WASHINGTON, D.C. (July 23, 2002) - Biotechnology Industry Organization Vice President for Government Relations Sharon L. Cohen called the Senate’s lack of action today on Medicare prescription drug coverage “a missed opportunity.”

Two Medicare plans were offered as amendments to generic pharmaceuticals legislation, but neither generated the 60 votes required to move to debate.

“Instead of introducing Medicare prescription drug coverage legislation, such as that passed by the House last month, the Senate chose to focus on attacking patents for drugs and biologics,” said Cohen. “Attacking the American patent system does nothing to bring senior citizens the prescription drug coverage they need and want under Medicare,” she said.

BIO has developed a set of six principles for Medicare prescription drug coverage that are crucial to ensuring beneficiary access to breakthrough medications and to encouraging the continuation of research that makes these products possible. Earlier this year, the House passed legislation that met with most of BIO’s principles including stop-loss protection, and a reliance on market-based delivery solutions.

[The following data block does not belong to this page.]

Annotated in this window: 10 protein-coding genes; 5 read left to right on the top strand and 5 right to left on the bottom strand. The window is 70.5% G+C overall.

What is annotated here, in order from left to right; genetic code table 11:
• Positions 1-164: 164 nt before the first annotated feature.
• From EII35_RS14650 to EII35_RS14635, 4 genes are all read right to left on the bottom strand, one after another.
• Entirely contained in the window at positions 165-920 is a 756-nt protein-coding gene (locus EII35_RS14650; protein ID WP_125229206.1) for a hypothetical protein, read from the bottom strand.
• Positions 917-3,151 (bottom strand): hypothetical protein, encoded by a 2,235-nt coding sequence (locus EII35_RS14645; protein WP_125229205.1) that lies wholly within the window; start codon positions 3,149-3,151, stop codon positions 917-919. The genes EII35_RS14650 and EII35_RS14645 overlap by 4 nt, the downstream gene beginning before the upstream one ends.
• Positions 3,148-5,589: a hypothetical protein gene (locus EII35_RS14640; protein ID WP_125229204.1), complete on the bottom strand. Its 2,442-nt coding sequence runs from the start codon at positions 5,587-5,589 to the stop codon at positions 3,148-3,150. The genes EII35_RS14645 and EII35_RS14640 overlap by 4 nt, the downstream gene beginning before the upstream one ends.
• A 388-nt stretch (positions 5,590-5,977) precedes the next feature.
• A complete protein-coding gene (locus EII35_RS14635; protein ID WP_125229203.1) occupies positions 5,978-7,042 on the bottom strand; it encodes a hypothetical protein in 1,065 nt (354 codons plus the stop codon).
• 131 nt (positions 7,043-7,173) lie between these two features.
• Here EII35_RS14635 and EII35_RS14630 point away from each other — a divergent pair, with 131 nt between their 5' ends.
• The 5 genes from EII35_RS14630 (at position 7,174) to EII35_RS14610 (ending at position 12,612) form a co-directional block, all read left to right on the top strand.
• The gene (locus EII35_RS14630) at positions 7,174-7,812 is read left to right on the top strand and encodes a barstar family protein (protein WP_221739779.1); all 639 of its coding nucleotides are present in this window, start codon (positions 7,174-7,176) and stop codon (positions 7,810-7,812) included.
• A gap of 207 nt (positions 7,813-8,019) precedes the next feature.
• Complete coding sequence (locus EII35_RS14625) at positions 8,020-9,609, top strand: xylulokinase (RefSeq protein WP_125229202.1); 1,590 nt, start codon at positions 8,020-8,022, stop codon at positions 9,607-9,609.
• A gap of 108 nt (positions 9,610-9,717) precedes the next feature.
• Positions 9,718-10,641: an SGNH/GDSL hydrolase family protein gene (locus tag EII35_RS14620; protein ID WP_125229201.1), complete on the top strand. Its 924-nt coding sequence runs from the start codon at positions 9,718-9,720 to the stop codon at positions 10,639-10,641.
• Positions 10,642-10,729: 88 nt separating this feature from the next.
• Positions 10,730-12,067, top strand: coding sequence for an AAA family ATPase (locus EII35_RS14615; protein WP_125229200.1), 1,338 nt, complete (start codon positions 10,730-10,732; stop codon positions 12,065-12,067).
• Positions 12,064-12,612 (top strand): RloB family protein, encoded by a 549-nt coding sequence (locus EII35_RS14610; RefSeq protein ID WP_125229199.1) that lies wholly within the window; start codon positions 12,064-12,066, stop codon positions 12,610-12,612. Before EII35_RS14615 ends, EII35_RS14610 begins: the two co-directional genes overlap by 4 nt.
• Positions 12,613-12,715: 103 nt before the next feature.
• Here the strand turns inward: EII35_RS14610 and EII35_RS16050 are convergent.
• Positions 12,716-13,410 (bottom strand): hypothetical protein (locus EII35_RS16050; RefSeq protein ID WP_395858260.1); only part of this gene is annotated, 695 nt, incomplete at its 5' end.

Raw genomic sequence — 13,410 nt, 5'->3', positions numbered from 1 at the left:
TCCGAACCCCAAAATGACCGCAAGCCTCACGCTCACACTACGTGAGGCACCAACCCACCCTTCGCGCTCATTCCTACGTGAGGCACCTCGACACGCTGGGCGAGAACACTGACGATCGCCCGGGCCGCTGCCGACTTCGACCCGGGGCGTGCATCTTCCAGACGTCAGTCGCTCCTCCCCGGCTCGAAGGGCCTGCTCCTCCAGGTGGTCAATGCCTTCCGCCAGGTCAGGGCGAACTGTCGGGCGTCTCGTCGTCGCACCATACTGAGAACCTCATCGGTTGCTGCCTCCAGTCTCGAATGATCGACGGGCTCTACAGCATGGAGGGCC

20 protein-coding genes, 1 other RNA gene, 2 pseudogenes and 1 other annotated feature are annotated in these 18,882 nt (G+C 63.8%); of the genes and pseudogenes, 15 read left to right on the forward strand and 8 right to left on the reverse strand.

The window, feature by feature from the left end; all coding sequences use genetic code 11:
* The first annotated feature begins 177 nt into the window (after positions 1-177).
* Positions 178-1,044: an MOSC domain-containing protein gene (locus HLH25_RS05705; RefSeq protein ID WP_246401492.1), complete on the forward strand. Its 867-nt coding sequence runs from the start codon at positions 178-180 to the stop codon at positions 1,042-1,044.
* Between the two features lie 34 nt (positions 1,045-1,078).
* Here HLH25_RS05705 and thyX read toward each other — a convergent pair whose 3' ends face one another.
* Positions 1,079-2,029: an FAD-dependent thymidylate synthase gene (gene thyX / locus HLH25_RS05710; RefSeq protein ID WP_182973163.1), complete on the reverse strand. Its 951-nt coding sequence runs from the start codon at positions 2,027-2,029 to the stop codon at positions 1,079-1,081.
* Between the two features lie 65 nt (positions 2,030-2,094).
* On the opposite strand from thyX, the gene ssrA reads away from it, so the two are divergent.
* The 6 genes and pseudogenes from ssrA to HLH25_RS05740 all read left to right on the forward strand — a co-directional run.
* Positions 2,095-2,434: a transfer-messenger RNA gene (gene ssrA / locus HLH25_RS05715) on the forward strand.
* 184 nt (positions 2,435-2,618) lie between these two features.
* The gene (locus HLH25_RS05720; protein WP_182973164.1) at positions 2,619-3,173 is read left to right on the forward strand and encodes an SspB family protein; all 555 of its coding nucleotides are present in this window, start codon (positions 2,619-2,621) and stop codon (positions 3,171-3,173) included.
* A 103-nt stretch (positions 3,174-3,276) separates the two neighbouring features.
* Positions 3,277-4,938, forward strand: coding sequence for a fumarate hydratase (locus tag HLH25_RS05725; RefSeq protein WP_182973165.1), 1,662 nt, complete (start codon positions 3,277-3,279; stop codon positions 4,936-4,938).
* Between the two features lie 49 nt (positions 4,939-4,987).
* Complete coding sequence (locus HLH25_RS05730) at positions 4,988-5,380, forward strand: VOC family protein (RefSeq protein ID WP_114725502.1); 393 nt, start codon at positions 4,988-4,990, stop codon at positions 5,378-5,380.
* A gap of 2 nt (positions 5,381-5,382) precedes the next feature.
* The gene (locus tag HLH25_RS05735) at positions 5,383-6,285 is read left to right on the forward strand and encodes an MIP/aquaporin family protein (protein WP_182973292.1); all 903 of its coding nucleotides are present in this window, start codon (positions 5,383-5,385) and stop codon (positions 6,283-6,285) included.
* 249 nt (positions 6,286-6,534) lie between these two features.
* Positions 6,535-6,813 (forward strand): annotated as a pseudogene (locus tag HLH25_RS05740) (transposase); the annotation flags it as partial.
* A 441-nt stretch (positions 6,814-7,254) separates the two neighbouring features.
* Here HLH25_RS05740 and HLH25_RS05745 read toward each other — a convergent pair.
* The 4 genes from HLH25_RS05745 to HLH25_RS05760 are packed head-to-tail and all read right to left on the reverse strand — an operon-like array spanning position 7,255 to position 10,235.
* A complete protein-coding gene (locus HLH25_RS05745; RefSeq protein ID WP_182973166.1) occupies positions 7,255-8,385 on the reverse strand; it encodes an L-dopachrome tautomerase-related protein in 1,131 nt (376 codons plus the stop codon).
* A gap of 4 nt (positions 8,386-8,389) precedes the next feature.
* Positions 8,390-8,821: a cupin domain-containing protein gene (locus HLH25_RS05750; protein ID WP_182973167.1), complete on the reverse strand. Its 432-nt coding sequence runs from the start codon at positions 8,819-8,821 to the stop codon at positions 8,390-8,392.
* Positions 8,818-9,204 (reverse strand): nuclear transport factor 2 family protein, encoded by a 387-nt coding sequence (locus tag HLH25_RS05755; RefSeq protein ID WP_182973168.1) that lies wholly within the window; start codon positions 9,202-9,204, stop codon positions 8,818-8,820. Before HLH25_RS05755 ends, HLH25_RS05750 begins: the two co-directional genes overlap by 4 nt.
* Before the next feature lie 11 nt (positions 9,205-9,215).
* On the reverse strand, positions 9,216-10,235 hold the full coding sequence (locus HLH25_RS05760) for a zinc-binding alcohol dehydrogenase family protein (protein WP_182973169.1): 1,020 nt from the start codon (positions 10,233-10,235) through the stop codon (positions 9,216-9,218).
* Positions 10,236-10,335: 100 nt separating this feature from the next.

While neither the House version nor either Senate plan addressed all of BIO’s principles, “we are certain that most of our objectives in developing a plan to close this gap in our nation’s health-care system could have been met,” said Cohen. “We hope that the Senate will continue this debate, and provide seniors with appropriate prescription drug coverage,” she added.

BIO’s drug coverage and reimbursement policies, including the six core Medicare principles, are available online at

BIO represents more than 1,000 biotechnology companies, academic institutions, state biotechnology centers and related organizations in all 50 U.S. states and 33 other nations. BIO members are involved in the research and development of health-care, agricultural, industrial and environmental biotechnology products.

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